This one goes further if you take into account their implied relationship. How many older sisters do you know who read their younger sister bedtime stories? Every single night? Neither of them ever mention their mother, though their dad gets a mention. Given the meanings of Red as Roses II and Gold, Yang could easily be as much her mother as her sister. Which brings the potential Adult Fear up a notch.
The Badge and the Burden Part II
A fridge moment, but the likely explanation for why Weiss never had a bunk bed is because she had no one to share it with.
And then we learn in Volume 2 that she does have a sister.
Jaunedice Part II
The episode might as well be titled Harsher in Hindsight. Remember when it was sorta okay to laugh at Jaune being pathetic? Well, with Jaune's confession about how he found some forged transcripts and snuck his way into Beacon, those days are OVER.
Jaune: I wasn't really accepted into Beacon. Pyrrha: What do you mean...? Jaune: I mean I didn't go to combat school, I didn't pass any tests, I didn't earn my spot in this academy! I lied. I got my hands on some fake transcripts, and I lied. Pyrrha: What...? But, why...? Jaune: 'Cause this is what I've always wanted to be! My father, my grandfather, and his father before him were all warriors! They were all heroes. I wanted to be one too. I was just never good enough... Pyrrha: Then let me help you! Jaune: I don't want help! I don't want to be the Damsel in Distress—I want to be The Hero! Pyrrha: Jaune, I— Jaune: I'm tired of being the lovable idiot, stuck in the tree, while his friends fight for their lives! Don't you understand? If I can't do this on my own... then what good am I? Pyrrha: [reaches out to Jaune; Jaune flinches away] Jaune: Just... leave me alone... okay? Pyrrha: ... If... that's what you think is best... [leaves]
Forever Fall Part I
Pyrrha being on non-speaking terms with Jaune on account of the above conversation.
Blake after her fight with Weiss...
Hell, the fight itself. Many will want to label Weiss as a racist, but it turns out that her position isn't as cut and dry as that. It turns out that the White Fang, a organization that Blake herself was implied to have been a part off, is responsible for the kidnapping and possible murders of both associates of her grandfather's company as well as family members. Weiss then implies that she may have suffered abuse, the extent of which has not been revealed, at the hands of her father due to his anger. Anger that was caused by these actions. On the other hand the Schnee Dust Company is heavily implied to be incredibly cruel to its Faunus workers, bordering on if not slavery. You can hardly blame them for wanting to rise up but is going so far really justified? Blake may have left them because of exactly that reason if her trailer is any indication. It's a war that's caused innocents on both sides to suffer. It's so tragic to see the effects it's had on both Weiss and Blake and we haven't even seen what actually happened to either of them, but if what's implied is true then it's hard to fault either of them for their opinions on the White Fang. And now the team may have been torn asunder...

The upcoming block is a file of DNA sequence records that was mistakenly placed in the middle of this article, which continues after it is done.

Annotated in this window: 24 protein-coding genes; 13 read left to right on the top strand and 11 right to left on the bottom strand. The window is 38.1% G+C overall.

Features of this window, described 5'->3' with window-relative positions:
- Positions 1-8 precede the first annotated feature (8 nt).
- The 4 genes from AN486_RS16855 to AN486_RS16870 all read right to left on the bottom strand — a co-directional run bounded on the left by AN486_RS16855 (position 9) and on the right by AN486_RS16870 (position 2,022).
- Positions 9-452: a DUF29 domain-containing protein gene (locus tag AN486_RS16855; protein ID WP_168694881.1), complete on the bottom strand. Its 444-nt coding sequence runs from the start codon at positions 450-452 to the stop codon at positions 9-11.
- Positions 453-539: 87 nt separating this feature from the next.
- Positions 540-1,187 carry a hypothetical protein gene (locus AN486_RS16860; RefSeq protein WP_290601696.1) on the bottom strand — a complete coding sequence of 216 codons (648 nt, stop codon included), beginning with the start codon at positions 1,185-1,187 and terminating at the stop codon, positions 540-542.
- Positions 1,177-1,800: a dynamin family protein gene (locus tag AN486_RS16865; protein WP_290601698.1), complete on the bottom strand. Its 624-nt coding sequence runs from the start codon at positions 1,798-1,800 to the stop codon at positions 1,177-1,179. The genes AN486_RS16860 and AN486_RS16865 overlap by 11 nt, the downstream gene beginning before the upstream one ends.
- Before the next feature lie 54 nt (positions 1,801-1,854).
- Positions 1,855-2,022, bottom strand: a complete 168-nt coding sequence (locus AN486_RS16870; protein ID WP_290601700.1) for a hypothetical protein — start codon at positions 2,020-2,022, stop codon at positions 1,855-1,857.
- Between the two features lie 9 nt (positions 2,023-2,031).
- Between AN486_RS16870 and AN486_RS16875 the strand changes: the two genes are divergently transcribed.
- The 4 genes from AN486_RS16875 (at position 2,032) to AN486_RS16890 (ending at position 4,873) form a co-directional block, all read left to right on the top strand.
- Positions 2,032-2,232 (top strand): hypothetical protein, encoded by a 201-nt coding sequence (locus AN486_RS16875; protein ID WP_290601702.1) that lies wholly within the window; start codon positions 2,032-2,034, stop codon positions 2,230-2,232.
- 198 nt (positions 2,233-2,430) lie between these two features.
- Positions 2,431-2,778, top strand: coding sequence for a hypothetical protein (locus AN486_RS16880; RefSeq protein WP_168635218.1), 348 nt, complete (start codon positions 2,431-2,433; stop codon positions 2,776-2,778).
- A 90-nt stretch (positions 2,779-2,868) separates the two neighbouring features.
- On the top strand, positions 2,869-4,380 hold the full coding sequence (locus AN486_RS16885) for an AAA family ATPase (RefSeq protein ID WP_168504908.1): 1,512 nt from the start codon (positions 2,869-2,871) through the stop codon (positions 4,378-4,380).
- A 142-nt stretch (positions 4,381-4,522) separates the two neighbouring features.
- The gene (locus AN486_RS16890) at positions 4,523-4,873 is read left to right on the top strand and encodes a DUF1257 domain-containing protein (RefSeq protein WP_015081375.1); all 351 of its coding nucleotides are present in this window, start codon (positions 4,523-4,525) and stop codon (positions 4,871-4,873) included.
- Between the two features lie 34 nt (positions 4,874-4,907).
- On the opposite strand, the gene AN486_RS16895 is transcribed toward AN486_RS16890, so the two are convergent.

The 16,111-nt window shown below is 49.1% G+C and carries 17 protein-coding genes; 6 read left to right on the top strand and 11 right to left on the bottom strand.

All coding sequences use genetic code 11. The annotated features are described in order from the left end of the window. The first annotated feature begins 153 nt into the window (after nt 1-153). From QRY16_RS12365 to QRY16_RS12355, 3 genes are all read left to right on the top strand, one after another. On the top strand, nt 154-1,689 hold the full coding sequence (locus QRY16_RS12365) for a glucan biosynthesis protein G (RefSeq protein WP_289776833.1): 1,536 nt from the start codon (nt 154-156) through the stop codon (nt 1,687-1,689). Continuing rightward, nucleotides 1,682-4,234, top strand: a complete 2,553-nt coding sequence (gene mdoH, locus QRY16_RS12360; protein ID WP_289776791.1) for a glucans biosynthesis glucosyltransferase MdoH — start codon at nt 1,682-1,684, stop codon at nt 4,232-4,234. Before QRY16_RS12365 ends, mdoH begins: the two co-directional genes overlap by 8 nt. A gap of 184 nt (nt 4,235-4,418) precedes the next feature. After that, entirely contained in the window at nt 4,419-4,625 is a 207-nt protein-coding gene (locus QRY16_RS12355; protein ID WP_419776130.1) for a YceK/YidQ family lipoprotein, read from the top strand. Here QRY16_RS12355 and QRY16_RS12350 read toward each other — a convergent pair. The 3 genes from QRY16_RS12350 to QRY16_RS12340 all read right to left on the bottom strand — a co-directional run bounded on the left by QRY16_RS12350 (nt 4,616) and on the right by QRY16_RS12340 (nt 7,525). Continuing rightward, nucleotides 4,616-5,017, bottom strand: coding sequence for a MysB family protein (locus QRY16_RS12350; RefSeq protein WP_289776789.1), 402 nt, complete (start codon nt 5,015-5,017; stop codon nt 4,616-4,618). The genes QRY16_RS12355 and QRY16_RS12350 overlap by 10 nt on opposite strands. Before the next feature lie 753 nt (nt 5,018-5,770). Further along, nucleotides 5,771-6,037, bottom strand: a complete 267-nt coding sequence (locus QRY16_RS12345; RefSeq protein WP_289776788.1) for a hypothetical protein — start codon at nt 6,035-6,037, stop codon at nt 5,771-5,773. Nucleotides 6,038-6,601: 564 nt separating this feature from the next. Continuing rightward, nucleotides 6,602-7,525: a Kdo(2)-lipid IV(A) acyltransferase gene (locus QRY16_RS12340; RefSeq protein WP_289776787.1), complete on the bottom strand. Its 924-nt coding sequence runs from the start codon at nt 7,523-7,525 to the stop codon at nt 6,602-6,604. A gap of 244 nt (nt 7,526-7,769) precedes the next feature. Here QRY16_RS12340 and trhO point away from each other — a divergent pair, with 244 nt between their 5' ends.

To further elaborate on Blake's perspective above, back in episode one it was mentioned that the White Fang was once a peaceful group. Drawing conjecture from the Black trailer and what's been revealed in the plot Blake probably had to watch as the White Fang transformed from a peaceful protest group into the apparent terrorists that they are now. Blake wasn't just trying to justify the White Fang to Weiss but also to herself. Imagine, watching the group that once stood for peace and equality turn into the human hating organization it is today. Having to watch friends and comrades grow more bitter and hateful, resorting to worse and worse methods to accomplish their goals until they don't even remember what they were fighting for to begin with.
Blink and you'll miss it, but you can see a second of recognition from Blake when Weiss mentions the train car. Considering that was the mission that seems to have tipped Blake over the edge and leave White Fang, having to deal with that dual emotions of the things she dislikes about White Fang while trying to maintain her frustration with Weiss's apparent indifference to the Fauna perspective shot her - and might've been part of what forced the Wham Line.
Worse, when Blake runs away from the team after blurting out her secret in the heat of the moment. She runs out into the grounds, where she sees the statue seen in the opening of the Hunters. She looks up at them, with their raised weapons, looking heroic and triumphant...and then it focuses on the Creature of Grimm they're fighting, just a mindless beast to be put down. The comparison she's drawing is obvious, and heartbreaking.
The sheer length of the argument counts. There's a Smash Cut between "near the docks of Vale" to the girls' dorm room and a shift from day to night before the two girls finally get to the meat of what's being argued over... and Ruby and Yang watching somberly as the argument drags on and on.
Ruby's absolute devastation as Blake speeds out of the room. She's watching her team fall apart and there's nothing she can do.
Black and White
Ruby explaining to Penny why they're looking for Blake.
Penny: I don't have a lot of friends... But if I did, I would want them to talk to me about things! Ruby: [looks down] Me too.